Answers?

Why Is This Happening?

I don’t know.

Those three words are really scary words to admit out loud. When we say those words, we are admitting that there are things that we do not understand. By saying that phrase we are accepting that there are questions that we do not have the answers to. We confess that we are not in control. We show weakness. We are humbled. We defer to someone wiser than we are.

And that is OK.

Christians, do not be afraid to say those frightening words. Yes, when we say those words we may look like fools. Yes, when we say those words, we may look small and insignificant. Yes, when we say those words, we will probably be scoffed at by those who seek to poke holes in our worldview. Yes, when we say those words, we will surely bring no glory to ourselves.

And that is why we need to say them.

Because when we admit that we are low, we raise Him up. When we confess that we do not have all the answers, we point to the One who does. When we look small and insignificant, we magnify our Lord. When we show weakness, we elevate His strength. When we look foolish, we show God to be wise. When we are scoffed at, we share in His suffering. When we take no glory for ourselves, we give it all to Him.

So why is all this chaos and crisis surrounding us? Why are people dying? Why are our lives being disrupted?

I don’t know.

But I do know who does.

He reminds me that His ways are not my ways and that His thoughts are not my thoughts. (Isaiah 55:8-9) He reminds me that when we are searching for a way or seeking truth, that He is that Way and He is that Truth. (John 14:6) He tells us that He holds everything together (Colossians 1:7) He commands us to trust in Him and to not fear because nature itself obeys Him. (Matthew 8:23-27) He even loudly proclaims His victory over death itself. (John 11:25)

I don’t know, but Jesus does.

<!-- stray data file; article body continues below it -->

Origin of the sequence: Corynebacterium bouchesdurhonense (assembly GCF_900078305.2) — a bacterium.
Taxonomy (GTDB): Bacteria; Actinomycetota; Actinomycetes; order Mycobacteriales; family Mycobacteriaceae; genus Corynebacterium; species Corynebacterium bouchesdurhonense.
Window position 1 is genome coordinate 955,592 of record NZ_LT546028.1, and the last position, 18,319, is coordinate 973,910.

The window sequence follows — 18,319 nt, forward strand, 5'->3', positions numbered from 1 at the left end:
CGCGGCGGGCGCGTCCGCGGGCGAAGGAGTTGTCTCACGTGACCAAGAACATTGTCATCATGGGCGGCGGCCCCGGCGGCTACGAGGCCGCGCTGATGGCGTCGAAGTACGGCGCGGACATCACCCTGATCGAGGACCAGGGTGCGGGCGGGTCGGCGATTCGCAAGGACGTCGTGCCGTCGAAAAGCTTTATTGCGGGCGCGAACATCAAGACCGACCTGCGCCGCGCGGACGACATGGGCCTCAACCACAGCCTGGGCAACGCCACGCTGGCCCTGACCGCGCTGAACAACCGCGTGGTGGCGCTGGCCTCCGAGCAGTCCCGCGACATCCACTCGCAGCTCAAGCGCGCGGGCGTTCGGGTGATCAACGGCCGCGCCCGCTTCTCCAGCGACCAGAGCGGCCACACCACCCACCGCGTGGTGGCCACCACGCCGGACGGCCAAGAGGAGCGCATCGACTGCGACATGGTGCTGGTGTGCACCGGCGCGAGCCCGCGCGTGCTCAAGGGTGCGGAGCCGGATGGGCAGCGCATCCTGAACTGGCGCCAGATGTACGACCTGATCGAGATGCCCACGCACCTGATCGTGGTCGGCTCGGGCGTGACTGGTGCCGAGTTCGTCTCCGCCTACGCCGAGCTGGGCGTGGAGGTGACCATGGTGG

As much as we may not know all the answers, we do have an opportunity to get to know the one who does know everything.

If you don’t know Him, open up a Bible or download a Bible app and start reading the book of John. If you don’t know Him, I pray that you would get to know Him and understand just how much He loves you.

If you do know Him then there are two things that you need to do.

Get to know Him more. And make Him known.

Trouble In Paradise

In October I was blessed to be able to travel to Greece. In the weeks leading up to the trip each time I told someone my destination their reaction was always the same, “oooh how nice!!” And my response was typically a half-smile accompanied by the word “well.”

You see I didn’t go to sit on a beach and work on my sunburn. I went to talk to people. I went to share hope in a hopeless place. I went to share about Jesus and His love.

The island I spent most of the time on was the Island of Lesvos situated just 4 miles from the coast of Turkey. Lesvos is home to an infamous refugee camp named Moria, a camp built for 2,500 people. When I went in October there were more than 13,000 people living in Moria and the surrounding hilly olive grove. As of my writing this my sources in the camp tell me that the number of individual souls, people with real stories, real names, real dreams, is now at an unfathomable 20,000.

One thing, of many, that stuck with me was the incredible contrast that I saw there on the island. If you were to look around and only see 95% of the island you would see an absolute paradise. The sea was clear and beautiful. The olives were plump and picturesque. The sky was clear, and the weather was neither too hot nor too cold. It was beautiful.

And then there was the camp.

The sights, the sounds, the smells. The fear, the pain, the hopelessness.

It serves as a picture of our world. There are great and wonderful beauties, and yet in the same world, there are great and terrible evils.

I am finding that writing this post is a lot harder than I had anticipated. The memories of my time in the camp, the people that I met, and the conversations that I had are all flooding back, and it is truly overwhelming. I will, in time, share more of those stories.

But for now, I have a simple message. Jesus loves.

Jesus loves the half-naked child that I saw playing with a rusty nail and splintered wood next to excrement.

Jesus loves the mother of 5 little ones who stands in line every day for hours upon hours in order to feed her family.

Jesus loves the father who told me his arms were sore from holding his sleeping children above his chest all night so that they didn’t get wet in their flooded tent.

Jesus loves the orphan kid who tried to steal water.

Jesus loves the two grandmothers who got in a fistfight over a piece of cardboard they intended to sleep on.

Jesus loves the 12-year-old who told me he can’t remember life before they left home.

Jesus loves the girl who put his trust in Him and was secretly baptized.

Jesus loves the wealthy person reading this on their phone, tablet, or computer.

Jesus loves the sinner saved by grace who is writing.

There is good news in the midst of all of this. God has a habit of using terrible circumstances for His glory and our good.

Pray that the Good News of the Gospel would shine bright in this darkness. And be willing to be used by God in whatever way He would choose.

Matthew 25:31-46